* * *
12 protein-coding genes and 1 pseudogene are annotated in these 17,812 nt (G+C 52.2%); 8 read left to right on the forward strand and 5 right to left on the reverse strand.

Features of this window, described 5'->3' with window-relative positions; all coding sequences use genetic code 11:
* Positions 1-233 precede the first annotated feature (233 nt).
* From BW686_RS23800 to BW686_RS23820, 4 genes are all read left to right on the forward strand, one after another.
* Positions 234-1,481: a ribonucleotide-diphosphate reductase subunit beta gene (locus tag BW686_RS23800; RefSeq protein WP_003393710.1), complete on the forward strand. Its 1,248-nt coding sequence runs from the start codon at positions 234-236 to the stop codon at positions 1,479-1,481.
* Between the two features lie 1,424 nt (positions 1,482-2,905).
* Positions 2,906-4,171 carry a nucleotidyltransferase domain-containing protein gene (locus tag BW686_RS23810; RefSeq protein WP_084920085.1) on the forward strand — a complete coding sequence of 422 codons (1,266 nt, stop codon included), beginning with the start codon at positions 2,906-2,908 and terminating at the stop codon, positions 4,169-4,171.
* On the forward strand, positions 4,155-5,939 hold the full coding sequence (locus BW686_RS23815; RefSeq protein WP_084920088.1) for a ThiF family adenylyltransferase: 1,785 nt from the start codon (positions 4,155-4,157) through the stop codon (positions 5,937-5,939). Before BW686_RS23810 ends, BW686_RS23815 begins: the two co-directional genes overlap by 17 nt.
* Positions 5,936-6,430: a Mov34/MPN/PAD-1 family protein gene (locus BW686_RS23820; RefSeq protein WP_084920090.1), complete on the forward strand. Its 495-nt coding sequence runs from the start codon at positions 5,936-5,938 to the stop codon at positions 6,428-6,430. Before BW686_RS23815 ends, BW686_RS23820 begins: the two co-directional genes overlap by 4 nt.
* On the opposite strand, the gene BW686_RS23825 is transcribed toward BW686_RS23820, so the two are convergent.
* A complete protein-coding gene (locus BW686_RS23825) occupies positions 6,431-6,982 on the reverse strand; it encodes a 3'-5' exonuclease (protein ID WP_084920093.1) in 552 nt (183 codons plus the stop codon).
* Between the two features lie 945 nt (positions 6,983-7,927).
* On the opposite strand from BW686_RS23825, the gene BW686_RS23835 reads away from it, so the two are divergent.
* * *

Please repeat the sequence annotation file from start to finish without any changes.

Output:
12 protein-coding genes and 1 pseudogene are annotated in these 17,812 nt (G+C 52.2%); 8 read left to right on the forward strand and 5 right to left on the reverse strand.

Features of this window, described 5'->3' with window-relative positions; all coding sequences use genetic code 11:
* Positions 1-233 precede the first annotated feature (233 nt).
* From BW686_RS23800 to BW686_RS23820, 4 genes are all read left to right on the forward strand, one after another.
* Positions 234-1,481: a ribonucleotide-diphosphate reductase subunit beta gene (locus tag BW686_RS23800; RefSeq protein WP_003393710.1), complete on the forward strand. Its 1,248-nt coding sequence runs from the start codon at positions 234-236 to the stop codon at positions 1,479-1,481.
* Between the two features lie 1,424 nt (positions 1,482-2,905).
* Positions 2,906-4,171 carry a nucleotidyltransferase domain-containing protein gene (locus tag BW686_RS23810; RefSeq protein WP_084920085.1) on the forward strand — a complete coding sequence of 422 codons (1,266 nt, stop codon included), beginning with the start codon at positions 2,906-2,908 and terminating at the stop codon, positions 4,169-4,171.
* On the forward strand, positions 4,155-5,939 hold the full coding sequence (locus BW686_RS23815; RefSeq protein WP_084920088.1) for a ThiF family adenylyltransferase: 1,785 nt from the start codon (positions 4,155-4,157) through the stop codon (positions 5,937-5,939). Before BW686_RS23810 ends, BW686_RS23815 begins: the two co-directional genes overlap by 17 nt.
* Positions 5,936-6,430: a Mov34/MPN/PAD-1 family protein gene (locus BW686_RS23820; RefSeq protein WP_084920090.1), complete on the forward strand. Its 495-nt coding sequence runs from the start codon at positions 5,936-5,938 to the stop codon at positions 6,428-6,430. Before BW686_RS23815 ends, BW686_RS23820 begins: the two co-directional genes overlap by 4 nt.
* On the opposite strand, the gene BW686_RS23825 is transcribed toward BW686_RS23820, so the two are convergent.
* A complete protein-coding gene (locus BW686_RS23825) occupies positions 6,431-6,982 on the reverse strand; it encodes a 3'-5' exonuclease (protein ID WP_084920093.1) in 552 nt (183 codons plus the stop codon).
* Between the two features lie 945 nt (positions 6,983-7,927).
* On the opposite strand from BW686_RS23825, the gene BW686_RS23835 reads away from it, so the two are divergent.